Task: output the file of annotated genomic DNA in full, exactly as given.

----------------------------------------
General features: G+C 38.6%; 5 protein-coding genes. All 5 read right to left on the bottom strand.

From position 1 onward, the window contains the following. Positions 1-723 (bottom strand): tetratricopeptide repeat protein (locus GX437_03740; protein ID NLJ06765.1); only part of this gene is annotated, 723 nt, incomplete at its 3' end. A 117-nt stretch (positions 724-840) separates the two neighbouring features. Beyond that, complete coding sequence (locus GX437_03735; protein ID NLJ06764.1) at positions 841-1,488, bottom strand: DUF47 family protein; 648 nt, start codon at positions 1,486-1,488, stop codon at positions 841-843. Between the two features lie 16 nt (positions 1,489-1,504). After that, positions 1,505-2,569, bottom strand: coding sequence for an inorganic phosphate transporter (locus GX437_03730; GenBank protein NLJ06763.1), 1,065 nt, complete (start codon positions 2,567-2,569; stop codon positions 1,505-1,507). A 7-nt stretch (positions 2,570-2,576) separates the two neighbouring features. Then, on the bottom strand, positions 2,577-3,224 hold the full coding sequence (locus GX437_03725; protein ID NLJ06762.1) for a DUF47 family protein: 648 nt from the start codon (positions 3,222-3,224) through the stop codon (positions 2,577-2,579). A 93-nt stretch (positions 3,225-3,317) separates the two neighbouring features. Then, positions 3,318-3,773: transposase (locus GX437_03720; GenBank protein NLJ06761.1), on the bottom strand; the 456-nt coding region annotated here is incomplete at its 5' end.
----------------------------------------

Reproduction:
General features: G+C 38.6%; 5 protein-coding genes. All 5 read right to left on the bottom strand.

From position 1 onward, the window contains the following. Positions 1-723 (bottom strand): tetratricopeptide repeat protein (locus GX437_03740; protein ID NLJ06765.1); only part of this gene is annotated, 723 nt, incomplete at its 3' end. A 117-nt stretch (positions 724-840) separates the two neighbouring features. Beyond that, complete coding sequence (locus GX437_03735; protein ID NLJ06764.1) at positions 841-1,488, bottom strand: DUF47 family protein; 648 nt, start codon at positions 1,486-1,488, stop codon at positions 841-843. Between the two features lie 16 nt (positions 1,489-1,504). After that, positions 1,505-2,569, bottom strand: coding sequence for an inorganic phosphate transporter (locus GX437_03730; GenBank protein NLJ06763.1), 1,065 nt, complete (start codon positions 2,567-2,569; stop codon positions 1,505-1,507). A 7-nt stretch (positions 2,570-2,576) separates the two neighbouring features. Then, on the bottom strand, positions 2,577-3,224 hold the full coding sequence (locus GX437_03725; protein ID NLJ06762.1) for a DUF47 family protein: 648 nt from the start codon (positions 3,222-3,224) through the stop codon (positions 2,577-2,579). A 93-nt stretch (positions 3,225-3,317) separates the two neighbouring features. Then, positions 3,318-3,773: transposase (locus GX437_03720; GenBank protein NLJ06761.1), on the bottom strand; the 456-nt coding region annotated here is incomplete at its 5' end.